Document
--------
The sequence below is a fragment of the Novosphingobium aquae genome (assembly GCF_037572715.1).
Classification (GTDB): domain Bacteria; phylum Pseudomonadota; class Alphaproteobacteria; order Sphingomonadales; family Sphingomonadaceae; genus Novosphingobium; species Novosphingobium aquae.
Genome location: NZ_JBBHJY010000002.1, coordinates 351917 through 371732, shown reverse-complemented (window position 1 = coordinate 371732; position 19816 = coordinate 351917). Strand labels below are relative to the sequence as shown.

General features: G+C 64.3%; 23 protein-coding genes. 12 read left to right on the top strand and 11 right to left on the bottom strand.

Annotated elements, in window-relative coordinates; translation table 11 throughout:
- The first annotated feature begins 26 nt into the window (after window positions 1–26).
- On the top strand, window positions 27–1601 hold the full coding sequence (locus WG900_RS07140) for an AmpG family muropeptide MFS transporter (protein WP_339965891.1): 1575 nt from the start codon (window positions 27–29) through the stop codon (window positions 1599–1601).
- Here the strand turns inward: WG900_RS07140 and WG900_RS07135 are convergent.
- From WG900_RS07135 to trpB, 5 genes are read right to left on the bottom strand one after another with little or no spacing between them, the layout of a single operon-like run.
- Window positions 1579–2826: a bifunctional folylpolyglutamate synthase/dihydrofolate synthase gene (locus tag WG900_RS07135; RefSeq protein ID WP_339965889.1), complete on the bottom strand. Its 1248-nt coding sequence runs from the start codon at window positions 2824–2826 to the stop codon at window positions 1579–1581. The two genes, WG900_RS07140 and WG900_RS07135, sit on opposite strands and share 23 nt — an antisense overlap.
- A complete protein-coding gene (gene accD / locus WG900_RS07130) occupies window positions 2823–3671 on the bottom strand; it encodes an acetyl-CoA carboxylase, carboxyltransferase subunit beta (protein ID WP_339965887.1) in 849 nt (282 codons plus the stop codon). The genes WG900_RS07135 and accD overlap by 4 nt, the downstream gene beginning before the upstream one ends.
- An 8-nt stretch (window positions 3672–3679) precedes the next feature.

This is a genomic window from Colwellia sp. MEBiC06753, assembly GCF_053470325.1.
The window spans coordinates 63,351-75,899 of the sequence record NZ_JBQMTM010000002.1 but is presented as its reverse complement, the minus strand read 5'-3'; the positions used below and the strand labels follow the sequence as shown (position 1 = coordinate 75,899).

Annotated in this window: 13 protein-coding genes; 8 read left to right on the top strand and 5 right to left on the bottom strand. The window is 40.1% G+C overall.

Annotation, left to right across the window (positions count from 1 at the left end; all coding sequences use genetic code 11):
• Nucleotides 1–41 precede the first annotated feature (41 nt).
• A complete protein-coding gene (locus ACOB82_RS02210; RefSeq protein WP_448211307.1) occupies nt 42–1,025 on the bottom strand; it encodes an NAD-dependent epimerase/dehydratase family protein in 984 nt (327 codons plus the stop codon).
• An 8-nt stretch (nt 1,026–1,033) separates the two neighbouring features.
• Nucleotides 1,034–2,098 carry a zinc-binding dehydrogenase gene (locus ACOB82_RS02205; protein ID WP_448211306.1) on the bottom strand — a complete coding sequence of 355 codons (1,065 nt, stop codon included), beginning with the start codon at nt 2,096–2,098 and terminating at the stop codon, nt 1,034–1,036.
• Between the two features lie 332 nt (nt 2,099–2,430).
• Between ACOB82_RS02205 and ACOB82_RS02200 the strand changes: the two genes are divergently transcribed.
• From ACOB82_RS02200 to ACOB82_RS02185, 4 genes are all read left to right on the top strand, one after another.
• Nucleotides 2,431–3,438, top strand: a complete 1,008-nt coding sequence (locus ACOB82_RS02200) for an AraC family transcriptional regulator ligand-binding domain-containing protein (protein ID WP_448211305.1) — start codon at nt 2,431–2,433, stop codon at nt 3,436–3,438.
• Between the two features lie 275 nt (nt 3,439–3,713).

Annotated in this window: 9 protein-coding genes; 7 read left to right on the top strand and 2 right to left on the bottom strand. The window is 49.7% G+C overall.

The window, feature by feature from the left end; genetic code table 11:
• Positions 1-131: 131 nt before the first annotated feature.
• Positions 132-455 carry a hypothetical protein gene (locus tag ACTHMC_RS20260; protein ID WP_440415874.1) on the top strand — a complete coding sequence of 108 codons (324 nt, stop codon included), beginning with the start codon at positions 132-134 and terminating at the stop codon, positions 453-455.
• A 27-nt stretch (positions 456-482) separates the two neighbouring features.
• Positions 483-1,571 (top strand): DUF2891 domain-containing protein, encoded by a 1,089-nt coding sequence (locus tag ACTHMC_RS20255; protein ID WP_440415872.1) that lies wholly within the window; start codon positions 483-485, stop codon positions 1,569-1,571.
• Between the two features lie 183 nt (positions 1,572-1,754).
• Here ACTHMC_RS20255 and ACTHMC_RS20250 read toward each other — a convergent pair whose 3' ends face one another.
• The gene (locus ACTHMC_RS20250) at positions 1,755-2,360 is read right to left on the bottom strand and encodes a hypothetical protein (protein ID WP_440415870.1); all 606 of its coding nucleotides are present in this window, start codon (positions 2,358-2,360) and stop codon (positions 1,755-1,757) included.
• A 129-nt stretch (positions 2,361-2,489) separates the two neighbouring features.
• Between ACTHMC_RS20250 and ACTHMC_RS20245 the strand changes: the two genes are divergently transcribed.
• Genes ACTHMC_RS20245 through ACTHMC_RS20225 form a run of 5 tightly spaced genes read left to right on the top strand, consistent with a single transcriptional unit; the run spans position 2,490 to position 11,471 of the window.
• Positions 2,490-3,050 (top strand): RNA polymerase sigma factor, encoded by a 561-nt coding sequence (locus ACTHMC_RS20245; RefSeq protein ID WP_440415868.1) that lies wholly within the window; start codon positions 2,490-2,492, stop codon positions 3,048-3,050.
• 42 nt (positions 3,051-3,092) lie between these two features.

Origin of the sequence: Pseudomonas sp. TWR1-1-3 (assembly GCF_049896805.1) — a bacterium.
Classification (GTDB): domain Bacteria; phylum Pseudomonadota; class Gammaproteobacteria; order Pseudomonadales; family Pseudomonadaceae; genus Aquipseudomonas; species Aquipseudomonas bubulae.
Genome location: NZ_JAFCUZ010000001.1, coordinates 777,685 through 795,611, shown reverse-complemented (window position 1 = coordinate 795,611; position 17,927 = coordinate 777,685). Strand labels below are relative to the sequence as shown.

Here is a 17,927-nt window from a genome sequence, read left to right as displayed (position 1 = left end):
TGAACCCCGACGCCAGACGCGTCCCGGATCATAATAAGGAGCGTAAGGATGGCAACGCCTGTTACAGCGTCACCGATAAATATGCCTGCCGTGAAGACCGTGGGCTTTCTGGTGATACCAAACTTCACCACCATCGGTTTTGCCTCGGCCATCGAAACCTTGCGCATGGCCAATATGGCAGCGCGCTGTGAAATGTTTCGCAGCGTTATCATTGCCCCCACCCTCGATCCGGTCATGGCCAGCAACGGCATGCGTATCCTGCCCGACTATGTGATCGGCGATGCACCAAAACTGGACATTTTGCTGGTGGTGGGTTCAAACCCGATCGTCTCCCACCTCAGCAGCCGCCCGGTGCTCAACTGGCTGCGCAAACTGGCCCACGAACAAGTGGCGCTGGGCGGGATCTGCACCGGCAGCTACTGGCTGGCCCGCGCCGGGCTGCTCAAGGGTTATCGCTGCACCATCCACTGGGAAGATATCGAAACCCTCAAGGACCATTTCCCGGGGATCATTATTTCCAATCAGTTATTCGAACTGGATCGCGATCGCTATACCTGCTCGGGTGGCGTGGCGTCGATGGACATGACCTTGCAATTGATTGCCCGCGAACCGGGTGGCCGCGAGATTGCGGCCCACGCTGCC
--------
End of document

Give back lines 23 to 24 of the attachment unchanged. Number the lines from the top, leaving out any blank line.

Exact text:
• From ACOB82_RS02200 to ACOB82_RS02185, 4 genes are all read left to right on the top strand, one after another.
• Nucleotides 2,431–3,438, top strand: a complete 1,008-nt coding sequence (locus ACOB82_RS02200) for an AraC family transcriptional regulator ligand-binding domain-containing protein (protein ID WP_448211305.1) — start codon at nt 2,431–2,433, stop codon at nt 3,436–3,438.